Thursday, October 24, 2013

Favourites from the Venice Biennale

'Danaë' by artist Vadim Zakharov: Russian Pavilion
I'd been at the Giardini site of the Venice Biennale for about half a day, and I'd decided on the 'winners' from amongst the 29 Country Pavilions - in my humble opinion (such as it is), the best three were: Russia, Spain and The Netherlands.

Honourable mentions: Greece, Venice, Austria, Serbia, Egypt. And maybe Australia. And maybe the UK. Oh, I forgot: Venezuela was pretty good too, and Switzerland was OK. And the Ai Wei Wei installation...

And I hadn't even got to the Arsenale yet...

But let me share a little from the three that impressed me the most, in that first half-day.

Russian Pavilion
'Danaë' by artist Vadim Zakharov.

I'm not usually into "audience participation" art works, but I liked this one because of its re-imagining of a myth. Myths are so unexpectedly powerful. Golden coins rained down upon female visitors - referencing Danaë and no doubt lots of other themes. My golden moment: watching a chagrined male visitor trying to insist that he should be allowed into the "female only" rain room. He just didn't get it.

This is the official description of this work:

Ladies only....
"The mythological theme of Danaë, as a constantly recurring motif in art from antiquity to the modern period, is given a new, updated interpretation through Vadim Zakharov’s transformation of the Russian Pavilion.

The divine myth about the impregnating of the Greek figure of Danaë is subject to numerous readings: in this case, golden rain falling is a reference to the seduction of Danaë as a symbol of human lust and greed, as also of the corrupting influence of money.

...Philosophical, sexual, psychological, and cultural fragments are condensed into a stage like composition that extends through all the rooms of the Pavilion. Sculptural and pictorial elements, as well as performative interventions, demand active participation - also by visitors - in order to ensure the material flow of goods (coins, peanuts, rose petals, people) as an ongoing process. In his “Performance in Five Acts” Zakharov demonstrates to a society that no longer believes in myths, the importance of its mythological personifications."

"But why can't I go in? Discrimination!"

Reality check?

I never did figure out what this participant in the art work was meant to represent.
He's sitting on a saddle.

Spanish Pavilion
Artist Lara Almarcegui. 

The idea is that the installation is composed of the 'ingredients' of the pavilion itself. Although others have comented that it just looks like a bit heap of rubble, I see themes of deconstruction, understanding where buildings come from, where they go/look like when before and after: issues that are eco-thought provoking (I just made up that term). Separating out the elements. Plus the rubble was very monumental and artfully dumped. The shifting ideas made concrete, in a strangely beautiful way. Perhaps you had to be there.

Dutch Pavilion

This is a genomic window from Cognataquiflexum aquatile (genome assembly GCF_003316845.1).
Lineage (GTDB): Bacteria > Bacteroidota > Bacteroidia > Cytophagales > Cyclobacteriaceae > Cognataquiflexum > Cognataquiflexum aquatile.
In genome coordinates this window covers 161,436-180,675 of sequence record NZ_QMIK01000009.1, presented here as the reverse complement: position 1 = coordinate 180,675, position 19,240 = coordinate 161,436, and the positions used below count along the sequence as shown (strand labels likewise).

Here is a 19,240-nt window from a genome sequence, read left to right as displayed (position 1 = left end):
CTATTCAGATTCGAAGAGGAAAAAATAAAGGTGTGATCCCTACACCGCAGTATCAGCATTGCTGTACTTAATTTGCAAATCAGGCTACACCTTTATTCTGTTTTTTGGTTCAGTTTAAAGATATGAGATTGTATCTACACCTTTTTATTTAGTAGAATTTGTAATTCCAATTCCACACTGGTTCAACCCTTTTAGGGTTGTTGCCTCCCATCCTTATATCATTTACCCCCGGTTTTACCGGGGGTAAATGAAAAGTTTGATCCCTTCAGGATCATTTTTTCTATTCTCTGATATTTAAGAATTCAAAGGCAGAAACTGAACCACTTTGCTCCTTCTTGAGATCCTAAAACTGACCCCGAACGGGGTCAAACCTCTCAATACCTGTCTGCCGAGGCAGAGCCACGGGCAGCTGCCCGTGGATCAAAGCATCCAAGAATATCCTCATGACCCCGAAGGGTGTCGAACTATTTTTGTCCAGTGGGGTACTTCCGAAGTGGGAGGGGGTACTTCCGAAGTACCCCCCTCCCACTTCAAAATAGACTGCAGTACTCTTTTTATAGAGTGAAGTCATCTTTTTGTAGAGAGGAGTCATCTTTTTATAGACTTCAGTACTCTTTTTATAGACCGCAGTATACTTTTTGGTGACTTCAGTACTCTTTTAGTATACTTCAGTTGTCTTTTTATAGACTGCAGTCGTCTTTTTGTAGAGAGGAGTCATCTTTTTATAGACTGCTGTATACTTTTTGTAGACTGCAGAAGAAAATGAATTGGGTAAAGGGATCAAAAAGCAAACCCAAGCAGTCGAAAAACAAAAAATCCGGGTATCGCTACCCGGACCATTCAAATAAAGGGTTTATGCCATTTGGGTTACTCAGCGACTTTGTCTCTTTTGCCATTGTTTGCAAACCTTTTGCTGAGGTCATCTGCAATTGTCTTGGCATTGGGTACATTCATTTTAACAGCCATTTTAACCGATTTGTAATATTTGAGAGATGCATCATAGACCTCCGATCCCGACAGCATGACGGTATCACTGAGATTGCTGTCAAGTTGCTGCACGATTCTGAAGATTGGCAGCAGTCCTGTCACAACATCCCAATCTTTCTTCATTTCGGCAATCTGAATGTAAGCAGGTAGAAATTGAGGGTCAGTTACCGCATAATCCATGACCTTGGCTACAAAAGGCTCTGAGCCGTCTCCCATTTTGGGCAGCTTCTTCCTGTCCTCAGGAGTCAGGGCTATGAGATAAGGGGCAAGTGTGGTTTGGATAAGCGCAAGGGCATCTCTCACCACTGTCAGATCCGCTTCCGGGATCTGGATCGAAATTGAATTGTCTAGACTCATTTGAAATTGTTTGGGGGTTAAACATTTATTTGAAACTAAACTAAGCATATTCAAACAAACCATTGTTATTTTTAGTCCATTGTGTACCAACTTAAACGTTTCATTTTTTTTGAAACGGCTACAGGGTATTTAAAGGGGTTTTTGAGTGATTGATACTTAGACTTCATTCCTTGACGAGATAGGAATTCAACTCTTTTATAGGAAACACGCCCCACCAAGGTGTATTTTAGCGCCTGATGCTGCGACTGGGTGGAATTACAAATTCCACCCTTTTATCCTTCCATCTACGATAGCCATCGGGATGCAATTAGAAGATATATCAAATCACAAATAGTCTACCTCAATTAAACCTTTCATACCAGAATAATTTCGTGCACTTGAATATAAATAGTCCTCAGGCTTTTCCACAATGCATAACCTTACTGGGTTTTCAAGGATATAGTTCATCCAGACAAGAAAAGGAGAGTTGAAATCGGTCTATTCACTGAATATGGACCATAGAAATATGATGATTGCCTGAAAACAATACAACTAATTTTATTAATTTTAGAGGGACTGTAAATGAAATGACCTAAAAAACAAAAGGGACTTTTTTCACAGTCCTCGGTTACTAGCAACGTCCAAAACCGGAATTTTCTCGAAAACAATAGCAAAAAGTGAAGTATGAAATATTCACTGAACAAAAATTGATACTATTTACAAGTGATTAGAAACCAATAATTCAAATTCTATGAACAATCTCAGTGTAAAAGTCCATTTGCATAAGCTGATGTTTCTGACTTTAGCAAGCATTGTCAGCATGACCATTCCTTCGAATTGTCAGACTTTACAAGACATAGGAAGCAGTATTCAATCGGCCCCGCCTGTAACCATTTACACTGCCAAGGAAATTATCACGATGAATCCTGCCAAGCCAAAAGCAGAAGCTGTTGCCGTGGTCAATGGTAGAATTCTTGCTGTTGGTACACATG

Artist Mark Manders 

'Room with Broken Sentence'

MM: "I covered all the windows of the entrance with fake newspapers. Like a thin layer of skin, the outside world is separated from an inner world....I cannot use real newspapers, because my work would then be linked to a certain date and place in the world. All of my works appear as if they have just been made and were left behind by the person who made them. There is no difference between a work made twenty-four years ago or just a single day ago. Like the words in an encyclopedia, they are linked together in one big super-moment that is always attached to the here and now. The newspapers consist of all the existing words in the English language. Each word is used only once....The photos in the fake newspapers are taken in my studio and are mostly of studio dust. I try to avoid including language in the pictures."

Sometimes the explanations are as good as the art.

'Composition with Blue'

MM: "I made this work in 2013. It really should have been made in the 1920s, but I simply was not alive at that time. It is a composition with verticals that form one harmonious musical chord, and it covers a small gap in art history." Yup.

'Fox / Mouse / Belt'

"This work originated from a series of three separate words. The word 'fox' consists of a jumping fox that I froze in the middle of a leap. I caught it at that moment in time. I then used my belt to tie a mouse to the fox's stomach, into which the mouse would normally disappear. With a simple gesture, I took this 'unit', which took place in mid-air, and set it down on the ground, whereby the sculpture sank even deeper into motionlessness. Consequently, the moment seems to occur in a continuous present or outside of time. The stylisation creates an unbelievable standstill without a 'before' or 'after'.

"During this period [1992] I was also fascinated by the fact that living creatures can disappear into other creatures as food, sometimes even when they're still alive. At the same time, I wanted to create a sculpture in which a human act could be clearly distinguished. I ended up painting the sculpture to look like it was made of wet clay. For this reason, it exhibits an extreme, vulnerable nakedness, and it seems as if you could just press your fingers into it at any time. This is the only future moment that the sculpture seems to capture."

Three versions of this work are being exhibited during the Venice Biennial; one inside the [Dutch] pavilion, one at the MoMA, New York, and one at a small supermarket in Via Garibaldi in Venice."

And why not?

And the Ai Wei Wei installation? Three-legged stools. Traditional Chinese item. Multiplied.
Very Ai Wei-Wei. And interesting to walk through.

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